I am not going to go into every break out session I went to because if I did that, this post would be extremely long. But if you are interested in learning more about some of the sessions I did not talk about, I will put my contact information below. Now, I will go into detail of two sessions that I went to that I found very intriguing, and I hope to share some facts with you that might help with seeking a career in the future, as well as general knowledge on some LGBTQ+ issues. To start off, one session that I found really helpful, not only to myself and other LGBTQ+ peers but a session that can really help any young professional was the session called “HR tips for LGBT Candidates”. In this session, the overall theme was how to make yourself and your CV stand out amongst a huge pool of candidates while applying for a job. We all got tips from our leaders such as Jackie Kelly, and Kris Vauck. In this session, we discussed as a group some of our hardships that we face when interviewing for a potential internship or even a job, for instance, the delicate balance of being personable yet professional in an interview. Or we discussed how we can ask questions during an interview, or do research beforehand to back up these questions and make them stronger. For instance, we talked about being bold and asking the person you are getting interviewed by the company's stance on LGBTQ+ issues, or any issue that you feel needs to be talked about or represented because that is part of your identity. One very big thing that I took away from that session, is asking the tough questions. Often companies will have an answer on how they promote diversity in their company, but in the event they don’t, you just might change their minds. The generation of young minds, our generation, is bringing these issues up more and more. If a company finds that they are losing potential workforce due to them having no policy or just a footnote of policy on diversity, they will change their views and most likely revamp their diversity sector of the company.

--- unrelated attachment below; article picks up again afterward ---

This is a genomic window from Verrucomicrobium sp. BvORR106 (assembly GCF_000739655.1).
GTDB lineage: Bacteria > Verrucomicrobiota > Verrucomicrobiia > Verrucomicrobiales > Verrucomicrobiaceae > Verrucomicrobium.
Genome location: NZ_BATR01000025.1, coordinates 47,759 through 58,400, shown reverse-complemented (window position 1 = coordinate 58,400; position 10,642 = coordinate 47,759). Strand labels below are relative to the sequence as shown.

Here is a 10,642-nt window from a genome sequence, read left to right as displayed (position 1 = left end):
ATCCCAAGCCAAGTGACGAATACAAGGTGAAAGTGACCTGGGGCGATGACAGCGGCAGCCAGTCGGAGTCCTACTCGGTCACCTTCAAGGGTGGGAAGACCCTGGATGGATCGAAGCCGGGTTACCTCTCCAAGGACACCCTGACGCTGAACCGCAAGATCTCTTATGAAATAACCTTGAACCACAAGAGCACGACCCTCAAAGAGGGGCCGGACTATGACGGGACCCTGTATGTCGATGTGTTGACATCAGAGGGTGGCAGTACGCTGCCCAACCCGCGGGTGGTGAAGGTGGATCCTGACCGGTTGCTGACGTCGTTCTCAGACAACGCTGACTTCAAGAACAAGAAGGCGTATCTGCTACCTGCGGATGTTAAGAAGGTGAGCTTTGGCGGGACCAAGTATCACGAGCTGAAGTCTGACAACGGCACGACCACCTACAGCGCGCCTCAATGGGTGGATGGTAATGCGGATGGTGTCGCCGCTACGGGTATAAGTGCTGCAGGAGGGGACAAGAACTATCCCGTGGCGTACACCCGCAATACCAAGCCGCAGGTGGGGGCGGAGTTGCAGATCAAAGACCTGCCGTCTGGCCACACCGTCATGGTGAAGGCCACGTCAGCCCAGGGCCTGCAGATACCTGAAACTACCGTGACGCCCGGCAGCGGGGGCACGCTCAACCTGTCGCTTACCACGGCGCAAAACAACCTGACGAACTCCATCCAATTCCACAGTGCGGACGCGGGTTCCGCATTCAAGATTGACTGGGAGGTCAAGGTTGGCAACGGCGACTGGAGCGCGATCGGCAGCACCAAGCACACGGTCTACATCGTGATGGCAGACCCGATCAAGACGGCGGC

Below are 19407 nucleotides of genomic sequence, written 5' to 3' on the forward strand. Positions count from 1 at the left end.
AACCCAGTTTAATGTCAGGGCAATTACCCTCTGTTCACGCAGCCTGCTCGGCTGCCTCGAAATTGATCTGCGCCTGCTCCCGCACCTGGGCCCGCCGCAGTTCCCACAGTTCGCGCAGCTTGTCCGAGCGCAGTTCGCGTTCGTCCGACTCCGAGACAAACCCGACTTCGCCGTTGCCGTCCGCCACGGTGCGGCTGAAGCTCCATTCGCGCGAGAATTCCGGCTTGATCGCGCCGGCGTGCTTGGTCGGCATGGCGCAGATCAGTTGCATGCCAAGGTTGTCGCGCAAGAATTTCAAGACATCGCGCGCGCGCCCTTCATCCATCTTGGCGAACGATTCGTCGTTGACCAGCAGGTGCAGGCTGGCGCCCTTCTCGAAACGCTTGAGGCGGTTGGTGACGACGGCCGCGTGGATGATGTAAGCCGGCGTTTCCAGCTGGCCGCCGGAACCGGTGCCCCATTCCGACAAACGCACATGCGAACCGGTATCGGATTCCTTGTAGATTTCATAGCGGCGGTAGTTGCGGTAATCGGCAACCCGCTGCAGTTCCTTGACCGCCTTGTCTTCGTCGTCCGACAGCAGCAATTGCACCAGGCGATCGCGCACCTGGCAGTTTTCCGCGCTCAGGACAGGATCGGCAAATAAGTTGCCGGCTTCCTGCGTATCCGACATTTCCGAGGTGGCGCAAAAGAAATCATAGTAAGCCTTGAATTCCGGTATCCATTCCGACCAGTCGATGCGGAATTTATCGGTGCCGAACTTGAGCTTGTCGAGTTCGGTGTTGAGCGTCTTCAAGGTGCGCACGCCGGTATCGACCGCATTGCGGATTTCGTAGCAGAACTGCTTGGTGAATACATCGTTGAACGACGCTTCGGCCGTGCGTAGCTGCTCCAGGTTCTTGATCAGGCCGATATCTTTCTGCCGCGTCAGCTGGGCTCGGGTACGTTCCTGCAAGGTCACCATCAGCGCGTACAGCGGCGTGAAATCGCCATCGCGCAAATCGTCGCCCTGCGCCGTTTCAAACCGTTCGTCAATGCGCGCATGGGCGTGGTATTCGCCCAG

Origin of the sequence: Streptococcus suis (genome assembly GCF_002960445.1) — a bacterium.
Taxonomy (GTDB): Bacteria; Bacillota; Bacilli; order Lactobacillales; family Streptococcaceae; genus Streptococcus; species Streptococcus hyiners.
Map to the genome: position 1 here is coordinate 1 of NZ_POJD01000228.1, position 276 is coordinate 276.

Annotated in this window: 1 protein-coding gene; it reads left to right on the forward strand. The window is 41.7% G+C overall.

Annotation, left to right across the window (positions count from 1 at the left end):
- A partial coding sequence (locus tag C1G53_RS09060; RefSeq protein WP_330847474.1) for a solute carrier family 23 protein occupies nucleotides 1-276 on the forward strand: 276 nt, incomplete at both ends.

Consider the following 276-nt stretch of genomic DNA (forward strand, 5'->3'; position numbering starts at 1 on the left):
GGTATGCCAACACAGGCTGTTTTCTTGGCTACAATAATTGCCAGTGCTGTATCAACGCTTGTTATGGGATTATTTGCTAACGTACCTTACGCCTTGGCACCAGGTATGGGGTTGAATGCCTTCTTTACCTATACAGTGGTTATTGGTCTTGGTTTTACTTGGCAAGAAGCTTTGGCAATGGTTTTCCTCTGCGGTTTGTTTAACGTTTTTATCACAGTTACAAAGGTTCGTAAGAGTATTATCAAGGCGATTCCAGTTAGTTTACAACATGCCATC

Now I will talk about one of my favorite breakout sessions of the day, and that was “International LGBTQ+ Rights”. Now, ask yourself “Why would Jake be the most interested in this event?!”, I will tell you to refer to my area of studies, which is International studies… emphasis on the concentration on human rights and public health part of the study, because this panel had a lot of great things to say regarding this pressing issue. The speakers were spectacular, and they talked about how important it is to be not only concerned about LGBTQ+ rights domestically, but it is important to be concerned about those in our community that live in other countries as well. One of the amazing speakers at this talk was Rupert Abbot, he is the executive director of GiveOut which is an absolutely astounding charity that is working to give support to organizations around the world fighting for LGBTQ+ rights. Since getting started just last year, they have vastly helped fund organizations around the world in places like India and the Middle East.If you are wondering how you can get involved or even donate to the cause, I will link information below. In addition, we talked a lot about Transgender rights around the world, something that is not as focused on in many ways. There was a poignant discussion on how it feels like we are in a “tug of war” with Trans issues, as well as other issues in the community around the world, due to the fact it feels like we make wins in some places but then the next day, we hear of some horrible new law in some country that seriously harms those in the LGBTQ+ community. We ended with a few talking points that I feel is important to share, the first point is that we all need to be very wary of where we send our money for donations, because sometimes an organization may say they help all those in the community, but that is not the reality if you dig around. So if you are invested in a cause, call and ask questions, specific questions about all the letters in our community, because we all matter, not just a select few. The second biggest point that I found to be very inspiring and prevalent, is to get involved. Join LGBTQ+ groups, or if you are in a place that does not have one, start one up. Be an advocate, stand up for yourself and others not only in your home country, but around the world.